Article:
Monday, October 24, 2011

"Perhaps one of the most thorough studies of frontier dens of sin ever compiled"

Ross McSwain, book reviewer for the San Angelo Times-Standard, praises James Pylant and Sherri Knight's book, The Oldest Profession in Texas. "The 380-page book on hookers, madams and pimps is perhaps one of the most thorough studies of frontier dens of sin ever compiled," says McSwain. To read the complete review, visit The San Angelo Times-Standard.

Thursday, August 18, 2011

Jacobus Books Authors at Hill Country Book Festival

Sherri Knight and James Pylant will autograph copies of their latest book, The Oldest Profession in Texas, at the 2011 Hill Country Book Festival on Saturday, August 20, from 10 a.m. to 3:00 p.m. Visit the Hill Country Book Festival website for more information.

Sunday, July 31, 2011

"Worthy of your most-wanted reading list"

In the Austin Statesman (July 31, 2011) book reviewer Mike Cox says The Oldest Profession in Texas, with "highly chapters," is worthy of "your most-wanted reading list." To read an online version of the review, visit the Austin Statesman.

Thursday, July 28, 2011

"The Oldest Profession" makes headline in Waco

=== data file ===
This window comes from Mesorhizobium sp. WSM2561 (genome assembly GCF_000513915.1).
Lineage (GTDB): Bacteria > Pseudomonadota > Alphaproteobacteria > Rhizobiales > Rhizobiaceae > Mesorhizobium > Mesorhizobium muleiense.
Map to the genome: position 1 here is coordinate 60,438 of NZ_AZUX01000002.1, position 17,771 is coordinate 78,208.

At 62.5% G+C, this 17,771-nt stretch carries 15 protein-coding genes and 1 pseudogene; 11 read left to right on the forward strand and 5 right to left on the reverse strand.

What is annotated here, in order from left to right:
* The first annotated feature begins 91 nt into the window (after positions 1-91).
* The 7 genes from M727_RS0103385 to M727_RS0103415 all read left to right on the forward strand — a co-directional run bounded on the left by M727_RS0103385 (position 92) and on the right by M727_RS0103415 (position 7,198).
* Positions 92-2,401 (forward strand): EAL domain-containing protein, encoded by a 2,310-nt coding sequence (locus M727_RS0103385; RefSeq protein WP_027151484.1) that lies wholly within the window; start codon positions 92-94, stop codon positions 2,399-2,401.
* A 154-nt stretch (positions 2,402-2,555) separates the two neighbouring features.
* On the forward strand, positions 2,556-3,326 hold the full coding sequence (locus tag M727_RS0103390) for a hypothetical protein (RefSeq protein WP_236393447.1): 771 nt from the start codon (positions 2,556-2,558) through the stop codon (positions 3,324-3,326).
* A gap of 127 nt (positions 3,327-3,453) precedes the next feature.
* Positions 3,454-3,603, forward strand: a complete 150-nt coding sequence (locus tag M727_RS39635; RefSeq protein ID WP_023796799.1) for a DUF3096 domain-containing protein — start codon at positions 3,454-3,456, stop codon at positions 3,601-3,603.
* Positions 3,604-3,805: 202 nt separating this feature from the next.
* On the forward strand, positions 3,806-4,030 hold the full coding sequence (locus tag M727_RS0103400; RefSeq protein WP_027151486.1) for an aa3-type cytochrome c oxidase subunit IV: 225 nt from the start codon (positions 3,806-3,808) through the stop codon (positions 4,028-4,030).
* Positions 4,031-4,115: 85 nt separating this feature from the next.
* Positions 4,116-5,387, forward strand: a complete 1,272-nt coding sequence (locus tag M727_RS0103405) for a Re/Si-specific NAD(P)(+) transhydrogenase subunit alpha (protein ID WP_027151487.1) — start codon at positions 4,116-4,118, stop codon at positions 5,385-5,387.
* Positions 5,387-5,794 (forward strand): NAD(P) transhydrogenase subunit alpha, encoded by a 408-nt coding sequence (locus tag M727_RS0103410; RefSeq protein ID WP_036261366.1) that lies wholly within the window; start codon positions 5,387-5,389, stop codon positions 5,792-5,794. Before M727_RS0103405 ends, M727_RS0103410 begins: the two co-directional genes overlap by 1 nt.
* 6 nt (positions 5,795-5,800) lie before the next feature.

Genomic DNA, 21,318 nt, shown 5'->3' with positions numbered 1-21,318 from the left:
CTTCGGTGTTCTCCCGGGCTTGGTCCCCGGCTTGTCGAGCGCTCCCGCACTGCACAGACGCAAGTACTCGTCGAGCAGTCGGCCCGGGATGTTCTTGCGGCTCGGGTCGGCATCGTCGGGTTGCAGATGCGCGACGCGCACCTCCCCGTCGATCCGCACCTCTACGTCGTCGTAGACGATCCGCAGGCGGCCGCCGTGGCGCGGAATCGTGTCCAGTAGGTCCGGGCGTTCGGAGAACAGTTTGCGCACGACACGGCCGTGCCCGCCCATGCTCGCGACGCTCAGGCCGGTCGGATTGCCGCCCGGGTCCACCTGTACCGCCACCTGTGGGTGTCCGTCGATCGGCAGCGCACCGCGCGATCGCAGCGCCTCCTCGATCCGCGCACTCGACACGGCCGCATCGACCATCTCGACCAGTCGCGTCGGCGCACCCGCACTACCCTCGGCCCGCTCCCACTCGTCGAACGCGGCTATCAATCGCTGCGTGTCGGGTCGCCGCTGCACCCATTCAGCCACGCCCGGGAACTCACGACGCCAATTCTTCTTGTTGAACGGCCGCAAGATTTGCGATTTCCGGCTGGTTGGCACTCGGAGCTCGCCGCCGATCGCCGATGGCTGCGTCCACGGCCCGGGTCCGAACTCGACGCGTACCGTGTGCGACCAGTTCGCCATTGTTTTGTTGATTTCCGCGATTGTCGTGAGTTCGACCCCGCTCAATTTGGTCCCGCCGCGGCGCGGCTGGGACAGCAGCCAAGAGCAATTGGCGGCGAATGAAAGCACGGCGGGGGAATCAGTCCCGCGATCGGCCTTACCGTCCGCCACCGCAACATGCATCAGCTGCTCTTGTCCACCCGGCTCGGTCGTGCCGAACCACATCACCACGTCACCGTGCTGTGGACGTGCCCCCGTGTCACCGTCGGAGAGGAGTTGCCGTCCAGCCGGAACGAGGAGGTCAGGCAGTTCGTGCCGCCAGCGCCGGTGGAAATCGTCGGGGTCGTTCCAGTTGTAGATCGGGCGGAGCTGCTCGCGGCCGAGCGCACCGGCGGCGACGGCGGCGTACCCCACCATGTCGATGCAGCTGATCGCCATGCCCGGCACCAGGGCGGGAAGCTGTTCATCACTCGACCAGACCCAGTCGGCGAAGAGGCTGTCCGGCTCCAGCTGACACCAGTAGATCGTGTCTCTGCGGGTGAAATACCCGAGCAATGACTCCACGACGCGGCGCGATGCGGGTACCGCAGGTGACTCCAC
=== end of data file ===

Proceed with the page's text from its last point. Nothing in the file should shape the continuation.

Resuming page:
In the Waco Tribune-Herald (July 27, 2011), J. B. Smith wrote: "If you were looking for sin in downtown Waco a century ago, you didn't have far to go. Cross Washington Avenue on Second Street and you arrived in a shadowy world where anything went—for a price." In Smith's two-page feature, "When Paying for Sin was Legal in Waco," he interviewed James Pylant and Sherri Knight, authors of The Oldest Profession in Texas: Waco's Legal Red Light District. To read an online version of the interview, visit

Thursday, July 21, 2011

Associated Press covers 'The Oldest Profession in Texas'

Jacobus Books authors James Pylant and Sherri Knight were interviewed for an Associated Press feature, "Waco Madam's Life Recalled," written by Paul A. Romer. The article focuses on Cora McMahan, a colorful character discussed in Pylant and Knight's book, The Oldest Profession in Texas. "Before her life came to a violent end somewhere between Temple and Belton in August 1890," writes Romer, "Cora McMahan had developed a salacious reputation everywhere she lived." Romer's article is posted online:

Saturday, May 28, 2011

The Oldest Profession in Texas: Waco's Legal Red Light District

By James Pylant and Sherri Knight. Softbound (2011), 380 pp., indexed, illustrated.

They Painted the Town Scarlet Red!

From 1869 to 1918 more than 1,200 women lived as prostitutes in Waco, Texas—once known as "Six-Shooter Junction." When the city legalized its red light district, floozies flocked to Waco, where saloons and bordellos flourished.

The Oldest Profession in Texas: Waco's Legal Red Light District examines the city's complex stance on prostitution, debunks myths, and unveils—for the first time—the true identities of several early madams.

Authors James Pylant and Sherri Knight tell shocking true stories about several of these colorful characters, including:

  • Matilda W. Davis, the first fully licensed madam
  • Cora McMahan, who shot her mouth off until someone shot off her mouth.